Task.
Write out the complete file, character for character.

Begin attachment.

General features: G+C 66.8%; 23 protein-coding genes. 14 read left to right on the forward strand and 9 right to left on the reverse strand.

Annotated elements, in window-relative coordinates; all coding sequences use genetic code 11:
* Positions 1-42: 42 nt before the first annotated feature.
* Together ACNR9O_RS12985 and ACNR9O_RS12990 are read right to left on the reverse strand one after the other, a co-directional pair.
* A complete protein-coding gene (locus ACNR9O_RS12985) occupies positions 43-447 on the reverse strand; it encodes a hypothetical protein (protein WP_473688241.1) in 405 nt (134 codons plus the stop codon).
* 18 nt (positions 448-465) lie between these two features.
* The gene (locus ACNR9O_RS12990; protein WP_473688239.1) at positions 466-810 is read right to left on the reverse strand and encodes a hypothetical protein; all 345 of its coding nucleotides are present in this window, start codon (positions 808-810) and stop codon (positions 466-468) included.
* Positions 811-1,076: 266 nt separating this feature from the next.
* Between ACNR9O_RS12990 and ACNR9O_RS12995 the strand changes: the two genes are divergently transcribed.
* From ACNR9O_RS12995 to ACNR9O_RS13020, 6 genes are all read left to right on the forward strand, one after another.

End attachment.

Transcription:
General features: G+C 66.8%; 23 protein-coding genes. 14 read left to right on the forward strand and 9 right to left on the reverse strand.

Annotated elements, in window-relative coordinates; all coding sequences use genetic code 11:
* Positions 1-42: 42 nt before the first annotated feature.
* Together ACNR9O_RS12985 and ACNR9O_RS12990 are read right to left on the reverse strand one after the other, a co-directional pair.
* A complete protein-coding gene (locus ACNR9O_RS12985) occupies positions 43-447 on the reverse strand; it encodes a hypothetical protein (protein WP_473688241.1) in 405 nt (134 codons plus the stop codon).
* 18 nt (positions 448-465) lie between these two features.
* The gene (locus ACNR9O_RS12990; protein WP_473688239.1) at positions 466-810 is read right to left on the reverse strand and encodes a hypothetical protein; all 345 of its coding nucleotides are present in this window, start codon (positions 808-810) and stop codon (positions 466-468) included.
* Positions 811-1,076: 266 nt separating this feature from the next.
* Between ACNR9O_RS12990 and ACNR9O_RS12995 the strand changes: the two genes are divergently transcribed.
* From ACNR9O_RS12995 to ACNR9O_RS13020, 6 genes are all read left to right on the forward strand, one after another.